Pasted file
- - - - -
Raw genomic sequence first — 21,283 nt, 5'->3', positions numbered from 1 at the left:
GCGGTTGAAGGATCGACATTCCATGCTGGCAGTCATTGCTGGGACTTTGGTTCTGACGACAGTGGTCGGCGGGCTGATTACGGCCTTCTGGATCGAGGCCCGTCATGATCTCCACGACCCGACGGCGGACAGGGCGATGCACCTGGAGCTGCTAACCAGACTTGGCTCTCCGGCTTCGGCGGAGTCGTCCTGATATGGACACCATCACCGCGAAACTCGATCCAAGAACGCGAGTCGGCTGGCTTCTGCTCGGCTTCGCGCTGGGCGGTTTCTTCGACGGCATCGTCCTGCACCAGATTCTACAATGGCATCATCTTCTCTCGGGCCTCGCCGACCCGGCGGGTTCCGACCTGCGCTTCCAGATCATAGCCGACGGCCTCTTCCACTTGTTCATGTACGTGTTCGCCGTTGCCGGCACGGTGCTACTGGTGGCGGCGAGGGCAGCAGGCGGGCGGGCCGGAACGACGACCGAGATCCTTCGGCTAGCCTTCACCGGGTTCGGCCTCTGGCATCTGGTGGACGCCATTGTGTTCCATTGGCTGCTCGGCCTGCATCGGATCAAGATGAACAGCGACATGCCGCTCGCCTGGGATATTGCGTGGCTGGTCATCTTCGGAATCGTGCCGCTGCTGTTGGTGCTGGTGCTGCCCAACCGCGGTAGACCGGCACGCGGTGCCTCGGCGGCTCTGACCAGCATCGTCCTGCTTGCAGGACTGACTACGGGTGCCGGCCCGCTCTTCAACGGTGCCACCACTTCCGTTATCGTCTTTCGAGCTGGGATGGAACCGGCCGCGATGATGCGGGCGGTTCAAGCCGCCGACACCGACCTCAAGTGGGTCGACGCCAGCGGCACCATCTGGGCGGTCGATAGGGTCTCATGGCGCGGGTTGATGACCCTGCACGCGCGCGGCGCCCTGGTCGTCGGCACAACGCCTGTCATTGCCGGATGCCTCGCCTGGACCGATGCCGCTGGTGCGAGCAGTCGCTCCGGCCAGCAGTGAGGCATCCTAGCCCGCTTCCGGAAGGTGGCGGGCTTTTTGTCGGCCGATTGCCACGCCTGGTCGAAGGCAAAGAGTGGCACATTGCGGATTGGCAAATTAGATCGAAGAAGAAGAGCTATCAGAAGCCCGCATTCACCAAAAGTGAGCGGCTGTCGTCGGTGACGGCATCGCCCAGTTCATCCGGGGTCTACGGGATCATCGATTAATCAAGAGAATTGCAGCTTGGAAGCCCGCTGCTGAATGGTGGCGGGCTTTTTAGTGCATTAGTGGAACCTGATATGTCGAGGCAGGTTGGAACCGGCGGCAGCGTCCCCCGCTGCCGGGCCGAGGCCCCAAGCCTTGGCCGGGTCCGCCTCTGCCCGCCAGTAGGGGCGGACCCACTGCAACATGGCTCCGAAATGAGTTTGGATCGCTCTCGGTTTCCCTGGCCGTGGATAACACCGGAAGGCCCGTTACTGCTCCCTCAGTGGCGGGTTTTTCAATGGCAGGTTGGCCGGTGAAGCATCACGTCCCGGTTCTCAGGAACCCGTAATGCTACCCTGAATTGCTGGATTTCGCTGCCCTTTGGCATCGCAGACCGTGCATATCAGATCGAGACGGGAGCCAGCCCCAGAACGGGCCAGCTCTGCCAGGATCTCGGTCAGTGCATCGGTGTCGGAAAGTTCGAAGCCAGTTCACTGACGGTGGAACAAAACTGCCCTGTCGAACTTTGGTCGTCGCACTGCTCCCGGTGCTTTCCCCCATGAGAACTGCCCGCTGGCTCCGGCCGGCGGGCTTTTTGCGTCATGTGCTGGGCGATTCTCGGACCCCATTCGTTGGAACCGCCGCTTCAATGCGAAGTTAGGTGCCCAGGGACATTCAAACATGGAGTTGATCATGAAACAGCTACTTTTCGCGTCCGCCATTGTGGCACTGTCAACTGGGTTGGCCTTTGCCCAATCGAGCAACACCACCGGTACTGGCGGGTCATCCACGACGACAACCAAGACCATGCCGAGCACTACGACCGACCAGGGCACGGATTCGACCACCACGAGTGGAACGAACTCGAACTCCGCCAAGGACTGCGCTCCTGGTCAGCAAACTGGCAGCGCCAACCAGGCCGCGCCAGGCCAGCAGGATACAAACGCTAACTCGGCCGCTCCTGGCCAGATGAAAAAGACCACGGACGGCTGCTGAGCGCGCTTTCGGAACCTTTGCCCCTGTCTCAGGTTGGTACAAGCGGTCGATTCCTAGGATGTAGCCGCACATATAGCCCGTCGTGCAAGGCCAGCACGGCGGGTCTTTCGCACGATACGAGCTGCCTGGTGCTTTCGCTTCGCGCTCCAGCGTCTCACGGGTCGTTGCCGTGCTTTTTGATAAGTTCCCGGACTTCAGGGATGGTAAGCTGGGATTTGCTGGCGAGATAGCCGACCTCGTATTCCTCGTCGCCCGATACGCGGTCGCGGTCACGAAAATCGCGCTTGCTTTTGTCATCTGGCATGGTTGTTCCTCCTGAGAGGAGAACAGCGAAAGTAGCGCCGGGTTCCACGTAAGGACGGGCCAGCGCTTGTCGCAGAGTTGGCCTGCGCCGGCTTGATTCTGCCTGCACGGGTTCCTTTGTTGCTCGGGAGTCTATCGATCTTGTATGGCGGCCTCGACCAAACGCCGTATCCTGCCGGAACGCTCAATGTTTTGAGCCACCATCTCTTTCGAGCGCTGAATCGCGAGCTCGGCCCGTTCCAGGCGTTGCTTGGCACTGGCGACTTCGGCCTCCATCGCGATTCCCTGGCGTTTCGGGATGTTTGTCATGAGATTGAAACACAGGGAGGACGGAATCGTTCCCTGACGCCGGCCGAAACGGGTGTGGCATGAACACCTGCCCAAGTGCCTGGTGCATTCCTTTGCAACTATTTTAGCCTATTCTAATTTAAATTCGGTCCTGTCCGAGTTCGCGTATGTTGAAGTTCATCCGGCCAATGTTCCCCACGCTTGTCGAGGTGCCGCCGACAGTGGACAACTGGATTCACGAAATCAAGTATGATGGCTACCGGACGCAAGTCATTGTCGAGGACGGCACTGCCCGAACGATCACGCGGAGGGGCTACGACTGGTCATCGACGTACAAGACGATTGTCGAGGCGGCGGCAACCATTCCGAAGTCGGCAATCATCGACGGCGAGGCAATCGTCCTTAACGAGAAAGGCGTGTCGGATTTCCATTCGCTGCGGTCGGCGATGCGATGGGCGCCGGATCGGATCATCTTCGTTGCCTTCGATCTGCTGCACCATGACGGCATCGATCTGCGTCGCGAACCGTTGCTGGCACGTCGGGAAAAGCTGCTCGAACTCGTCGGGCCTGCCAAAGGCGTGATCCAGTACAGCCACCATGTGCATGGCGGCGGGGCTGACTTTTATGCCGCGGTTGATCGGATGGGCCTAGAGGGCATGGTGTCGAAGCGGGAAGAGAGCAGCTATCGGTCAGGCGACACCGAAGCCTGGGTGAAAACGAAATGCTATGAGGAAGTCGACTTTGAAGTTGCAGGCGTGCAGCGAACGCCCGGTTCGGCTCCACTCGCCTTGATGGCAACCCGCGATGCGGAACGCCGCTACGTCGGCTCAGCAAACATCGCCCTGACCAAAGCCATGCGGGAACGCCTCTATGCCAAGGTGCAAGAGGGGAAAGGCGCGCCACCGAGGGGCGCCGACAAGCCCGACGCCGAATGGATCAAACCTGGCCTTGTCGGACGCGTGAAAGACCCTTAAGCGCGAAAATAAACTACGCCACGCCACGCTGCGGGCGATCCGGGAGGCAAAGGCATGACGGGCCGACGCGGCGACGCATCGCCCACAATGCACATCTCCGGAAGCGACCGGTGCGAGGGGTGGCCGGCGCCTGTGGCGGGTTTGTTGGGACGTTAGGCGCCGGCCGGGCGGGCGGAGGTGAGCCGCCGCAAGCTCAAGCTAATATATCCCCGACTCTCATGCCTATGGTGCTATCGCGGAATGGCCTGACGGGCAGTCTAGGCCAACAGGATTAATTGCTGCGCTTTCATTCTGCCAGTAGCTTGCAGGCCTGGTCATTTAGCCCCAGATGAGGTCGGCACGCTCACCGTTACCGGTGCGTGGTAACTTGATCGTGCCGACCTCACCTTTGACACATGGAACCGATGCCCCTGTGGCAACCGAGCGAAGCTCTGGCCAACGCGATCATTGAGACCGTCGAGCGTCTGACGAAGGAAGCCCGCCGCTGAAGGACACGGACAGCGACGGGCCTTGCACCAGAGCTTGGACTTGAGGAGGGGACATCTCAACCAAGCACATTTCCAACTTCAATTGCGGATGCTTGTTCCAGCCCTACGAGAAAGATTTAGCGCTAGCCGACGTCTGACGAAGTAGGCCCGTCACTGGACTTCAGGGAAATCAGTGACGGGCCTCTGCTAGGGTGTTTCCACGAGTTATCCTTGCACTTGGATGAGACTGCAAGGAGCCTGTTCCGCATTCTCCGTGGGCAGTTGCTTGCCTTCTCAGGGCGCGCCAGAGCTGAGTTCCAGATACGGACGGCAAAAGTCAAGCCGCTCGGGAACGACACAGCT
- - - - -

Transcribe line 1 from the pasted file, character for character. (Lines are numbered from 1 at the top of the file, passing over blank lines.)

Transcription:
Raw genomic sequence first — 21,283 nt, 5'->3', positions numbered from 1 at the left: